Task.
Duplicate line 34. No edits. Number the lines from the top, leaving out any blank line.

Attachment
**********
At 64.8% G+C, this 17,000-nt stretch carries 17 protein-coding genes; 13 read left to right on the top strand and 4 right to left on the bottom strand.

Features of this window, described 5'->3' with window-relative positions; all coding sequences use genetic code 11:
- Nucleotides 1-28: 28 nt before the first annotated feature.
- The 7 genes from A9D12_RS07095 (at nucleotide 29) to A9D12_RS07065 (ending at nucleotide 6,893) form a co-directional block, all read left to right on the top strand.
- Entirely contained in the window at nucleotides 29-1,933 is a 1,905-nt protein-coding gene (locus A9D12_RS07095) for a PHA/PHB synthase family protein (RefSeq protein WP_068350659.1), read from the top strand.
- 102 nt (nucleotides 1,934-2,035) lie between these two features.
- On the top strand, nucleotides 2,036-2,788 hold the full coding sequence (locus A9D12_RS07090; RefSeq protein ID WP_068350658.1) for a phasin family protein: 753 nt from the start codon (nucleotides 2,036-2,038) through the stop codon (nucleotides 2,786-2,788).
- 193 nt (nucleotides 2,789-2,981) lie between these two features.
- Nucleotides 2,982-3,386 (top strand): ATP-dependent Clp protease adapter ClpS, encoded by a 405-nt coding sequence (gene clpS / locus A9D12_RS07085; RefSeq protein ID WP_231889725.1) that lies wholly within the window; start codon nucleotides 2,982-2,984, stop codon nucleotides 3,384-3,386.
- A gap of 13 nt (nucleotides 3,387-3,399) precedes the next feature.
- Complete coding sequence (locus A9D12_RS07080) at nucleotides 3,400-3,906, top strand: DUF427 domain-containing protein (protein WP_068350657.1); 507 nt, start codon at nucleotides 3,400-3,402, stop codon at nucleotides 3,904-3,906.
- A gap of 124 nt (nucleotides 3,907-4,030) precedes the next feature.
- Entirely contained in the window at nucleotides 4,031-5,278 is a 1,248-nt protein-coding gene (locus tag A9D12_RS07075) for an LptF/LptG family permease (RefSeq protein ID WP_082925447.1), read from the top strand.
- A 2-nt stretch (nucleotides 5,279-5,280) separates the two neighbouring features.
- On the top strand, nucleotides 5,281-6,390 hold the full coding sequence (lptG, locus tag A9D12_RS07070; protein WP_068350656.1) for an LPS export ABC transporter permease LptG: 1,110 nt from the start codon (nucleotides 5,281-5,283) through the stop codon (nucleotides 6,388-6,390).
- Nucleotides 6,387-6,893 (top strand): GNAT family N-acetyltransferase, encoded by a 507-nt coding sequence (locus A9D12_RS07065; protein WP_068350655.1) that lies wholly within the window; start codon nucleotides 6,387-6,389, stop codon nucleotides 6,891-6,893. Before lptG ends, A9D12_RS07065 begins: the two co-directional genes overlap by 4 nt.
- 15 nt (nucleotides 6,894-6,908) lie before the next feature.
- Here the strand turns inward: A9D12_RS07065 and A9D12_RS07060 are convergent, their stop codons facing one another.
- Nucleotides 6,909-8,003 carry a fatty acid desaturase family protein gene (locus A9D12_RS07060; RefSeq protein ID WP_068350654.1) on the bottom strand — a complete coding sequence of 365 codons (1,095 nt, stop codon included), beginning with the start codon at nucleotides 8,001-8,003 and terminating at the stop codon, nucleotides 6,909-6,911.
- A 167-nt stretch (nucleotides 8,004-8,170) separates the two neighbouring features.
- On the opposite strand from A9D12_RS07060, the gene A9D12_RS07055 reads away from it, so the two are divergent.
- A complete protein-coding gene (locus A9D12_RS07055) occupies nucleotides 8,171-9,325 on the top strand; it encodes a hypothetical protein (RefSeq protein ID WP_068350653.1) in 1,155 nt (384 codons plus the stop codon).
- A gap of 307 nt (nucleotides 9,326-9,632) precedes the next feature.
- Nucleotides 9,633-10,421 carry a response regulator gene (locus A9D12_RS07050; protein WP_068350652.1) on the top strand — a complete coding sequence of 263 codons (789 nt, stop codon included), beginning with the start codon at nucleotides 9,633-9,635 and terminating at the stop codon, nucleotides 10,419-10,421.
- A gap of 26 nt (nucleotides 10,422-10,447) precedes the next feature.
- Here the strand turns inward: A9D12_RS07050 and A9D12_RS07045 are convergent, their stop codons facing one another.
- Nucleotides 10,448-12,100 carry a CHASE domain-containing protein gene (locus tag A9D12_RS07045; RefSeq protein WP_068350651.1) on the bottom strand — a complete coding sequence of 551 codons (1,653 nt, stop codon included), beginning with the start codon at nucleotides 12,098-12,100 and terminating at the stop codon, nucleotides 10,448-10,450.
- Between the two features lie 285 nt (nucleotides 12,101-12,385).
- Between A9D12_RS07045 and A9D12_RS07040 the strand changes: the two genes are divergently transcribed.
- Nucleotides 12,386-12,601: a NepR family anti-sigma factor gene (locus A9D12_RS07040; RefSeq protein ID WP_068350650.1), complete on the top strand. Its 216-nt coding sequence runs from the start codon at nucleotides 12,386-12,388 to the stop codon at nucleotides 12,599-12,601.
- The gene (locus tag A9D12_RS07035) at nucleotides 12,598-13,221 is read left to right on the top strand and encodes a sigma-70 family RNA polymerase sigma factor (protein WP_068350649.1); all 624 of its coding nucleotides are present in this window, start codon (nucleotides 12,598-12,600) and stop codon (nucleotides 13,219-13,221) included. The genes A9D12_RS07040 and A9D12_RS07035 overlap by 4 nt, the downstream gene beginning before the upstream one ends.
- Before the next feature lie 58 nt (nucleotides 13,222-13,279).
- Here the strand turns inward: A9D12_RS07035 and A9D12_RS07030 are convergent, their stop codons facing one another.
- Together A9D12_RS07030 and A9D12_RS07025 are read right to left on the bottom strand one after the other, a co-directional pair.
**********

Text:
- Together A9D12_RS07030 and A9D12_RS07025 are read right to left on the bottom strand one after the other, a co-directional pair.